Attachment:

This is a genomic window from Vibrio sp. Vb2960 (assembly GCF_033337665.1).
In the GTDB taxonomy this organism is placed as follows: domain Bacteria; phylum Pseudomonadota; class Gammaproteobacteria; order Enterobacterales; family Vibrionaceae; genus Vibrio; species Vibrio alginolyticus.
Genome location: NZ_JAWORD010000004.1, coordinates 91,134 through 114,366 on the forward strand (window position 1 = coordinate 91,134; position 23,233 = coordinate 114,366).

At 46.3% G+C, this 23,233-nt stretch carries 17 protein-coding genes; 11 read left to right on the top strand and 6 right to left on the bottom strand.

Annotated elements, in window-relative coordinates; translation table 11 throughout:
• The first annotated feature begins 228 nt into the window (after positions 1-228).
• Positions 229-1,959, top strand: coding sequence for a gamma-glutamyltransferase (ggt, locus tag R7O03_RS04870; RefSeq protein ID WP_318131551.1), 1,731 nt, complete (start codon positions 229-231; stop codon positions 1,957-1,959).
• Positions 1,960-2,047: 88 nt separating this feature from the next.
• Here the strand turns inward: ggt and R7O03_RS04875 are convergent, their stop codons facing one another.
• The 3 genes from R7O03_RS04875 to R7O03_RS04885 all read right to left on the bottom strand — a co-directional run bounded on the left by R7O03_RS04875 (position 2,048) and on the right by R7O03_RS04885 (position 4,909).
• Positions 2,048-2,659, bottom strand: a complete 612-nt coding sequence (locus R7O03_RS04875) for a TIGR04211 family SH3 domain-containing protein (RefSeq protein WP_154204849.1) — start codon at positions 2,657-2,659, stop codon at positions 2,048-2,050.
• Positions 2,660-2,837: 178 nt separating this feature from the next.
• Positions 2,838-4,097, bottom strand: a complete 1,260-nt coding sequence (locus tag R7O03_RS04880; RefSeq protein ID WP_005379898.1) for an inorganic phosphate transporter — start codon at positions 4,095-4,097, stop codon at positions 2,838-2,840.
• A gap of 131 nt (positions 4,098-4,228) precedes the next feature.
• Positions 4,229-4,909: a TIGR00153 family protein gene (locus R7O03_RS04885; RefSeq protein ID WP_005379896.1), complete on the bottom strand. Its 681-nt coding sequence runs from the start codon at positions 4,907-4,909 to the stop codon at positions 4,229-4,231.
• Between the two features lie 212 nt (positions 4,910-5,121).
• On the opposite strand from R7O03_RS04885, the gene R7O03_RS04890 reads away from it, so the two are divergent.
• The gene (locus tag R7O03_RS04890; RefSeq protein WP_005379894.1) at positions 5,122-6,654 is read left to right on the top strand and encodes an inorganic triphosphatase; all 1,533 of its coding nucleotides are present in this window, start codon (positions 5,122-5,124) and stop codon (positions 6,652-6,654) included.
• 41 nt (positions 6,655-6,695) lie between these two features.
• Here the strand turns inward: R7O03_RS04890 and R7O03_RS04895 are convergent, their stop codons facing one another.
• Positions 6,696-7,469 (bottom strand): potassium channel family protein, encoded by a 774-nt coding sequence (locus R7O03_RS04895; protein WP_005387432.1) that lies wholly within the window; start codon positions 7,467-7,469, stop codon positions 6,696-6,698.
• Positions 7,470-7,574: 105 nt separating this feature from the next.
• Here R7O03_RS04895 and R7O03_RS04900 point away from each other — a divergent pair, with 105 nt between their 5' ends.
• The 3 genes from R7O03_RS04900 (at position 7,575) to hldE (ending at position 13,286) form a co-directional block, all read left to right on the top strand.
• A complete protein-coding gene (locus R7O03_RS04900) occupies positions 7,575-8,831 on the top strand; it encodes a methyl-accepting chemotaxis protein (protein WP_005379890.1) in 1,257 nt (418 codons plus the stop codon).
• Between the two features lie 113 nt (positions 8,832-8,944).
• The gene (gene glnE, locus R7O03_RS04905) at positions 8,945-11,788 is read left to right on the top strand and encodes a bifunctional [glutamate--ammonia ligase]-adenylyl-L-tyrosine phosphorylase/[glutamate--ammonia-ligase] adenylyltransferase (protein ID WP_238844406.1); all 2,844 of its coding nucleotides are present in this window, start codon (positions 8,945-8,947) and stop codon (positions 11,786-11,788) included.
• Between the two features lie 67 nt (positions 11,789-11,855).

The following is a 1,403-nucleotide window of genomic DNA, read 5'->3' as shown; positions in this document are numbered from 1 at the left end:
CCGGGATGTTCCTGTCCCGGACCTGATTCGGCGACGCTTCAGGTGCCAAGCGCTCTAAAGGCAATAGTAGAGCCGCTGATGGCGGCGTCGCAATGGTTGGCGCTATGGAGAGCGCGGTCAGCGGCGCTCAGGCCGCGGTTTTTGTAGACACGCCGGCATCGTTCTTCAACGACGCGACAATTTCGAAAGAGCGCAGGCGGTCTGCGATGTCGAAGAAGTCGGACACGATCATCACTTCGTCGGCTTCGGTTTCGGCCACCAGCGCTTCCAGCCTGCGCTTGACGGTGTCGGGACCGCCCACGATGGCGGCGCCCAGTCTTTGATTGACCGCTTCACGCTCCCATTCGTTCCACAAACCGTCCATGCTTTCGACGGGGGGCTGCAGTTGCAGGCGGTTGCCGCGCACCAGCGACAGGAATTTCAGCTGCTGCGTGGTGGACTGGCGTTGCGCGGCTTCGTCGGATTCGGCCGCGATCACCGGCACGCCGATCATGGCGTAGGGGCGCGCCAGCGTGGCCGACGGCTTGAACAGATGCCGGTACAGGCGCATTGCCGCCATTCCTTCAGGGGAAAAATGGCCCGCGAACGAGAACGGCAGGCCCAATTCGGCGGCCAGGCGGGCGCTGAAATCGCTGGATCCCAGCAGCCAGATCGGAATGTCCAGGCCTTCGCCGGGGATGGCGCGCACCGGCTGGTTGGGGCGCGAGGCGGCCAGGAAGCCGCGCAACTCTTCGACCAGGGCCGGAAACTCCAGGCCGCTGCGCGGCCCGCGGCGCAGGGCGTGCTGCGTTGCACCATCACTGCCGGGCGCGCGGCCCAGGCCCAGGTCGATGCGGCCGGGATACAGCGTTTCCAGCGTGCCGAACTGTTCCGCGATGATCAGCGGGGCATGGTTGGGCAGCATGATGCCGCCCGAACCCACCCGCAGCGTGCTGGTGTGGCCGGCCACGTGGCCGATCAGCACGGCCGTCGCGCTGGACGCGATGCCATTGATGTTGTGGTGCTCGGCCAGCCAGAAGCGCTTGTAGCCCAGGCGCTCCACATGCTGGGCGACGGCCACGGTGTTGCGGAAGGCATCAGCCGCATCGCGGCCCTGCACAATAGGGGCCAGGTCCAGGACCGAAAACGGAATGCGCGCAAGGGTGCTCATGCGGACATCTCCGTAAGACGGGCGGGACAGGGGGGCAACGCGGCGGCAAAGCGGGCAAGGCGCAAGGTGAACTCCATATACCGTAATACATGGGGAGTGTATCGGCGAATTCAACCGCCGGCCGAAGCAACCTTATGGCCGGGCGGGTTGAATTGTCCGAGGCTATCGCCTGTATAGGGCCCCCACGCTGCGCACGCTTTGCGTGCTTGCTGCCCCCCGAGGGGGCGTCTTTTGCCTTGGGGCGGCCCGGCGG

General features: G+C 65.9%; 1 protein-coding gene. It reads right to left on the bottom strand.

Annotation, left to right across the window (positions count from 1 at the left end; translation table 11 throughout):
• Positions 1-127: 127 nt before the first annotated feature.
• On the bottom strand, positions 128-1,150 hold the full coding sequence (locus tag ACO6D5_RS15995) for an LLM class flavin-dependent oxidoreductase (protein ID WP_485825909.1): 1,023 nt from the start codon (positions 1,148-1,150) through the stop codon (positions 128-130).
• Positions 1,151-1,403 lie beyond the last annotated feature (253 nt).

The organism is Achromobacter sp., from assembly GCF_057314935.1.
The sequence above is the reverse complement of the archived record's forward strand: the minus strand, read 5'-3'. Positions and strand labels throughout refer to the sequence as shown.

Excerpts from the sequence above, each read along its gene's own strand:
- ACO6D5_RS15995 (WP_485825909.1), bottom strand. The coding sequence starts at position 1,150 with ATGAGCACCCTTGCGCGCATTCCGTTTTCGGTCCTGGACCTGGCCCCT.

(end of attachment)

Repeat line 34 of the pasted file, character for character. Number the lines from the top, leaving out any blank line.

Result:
• On the bottom strand, positions 128-1,150 hold the full coding sequence (locus tag ACO6D5_RS15995) for an LLM class flavin-dependent oxidoreductase (protein ID WP_485825909.1): 1,023 nt from the start codon (positions 1,148-1,150) through the stop codon (positions 128-130).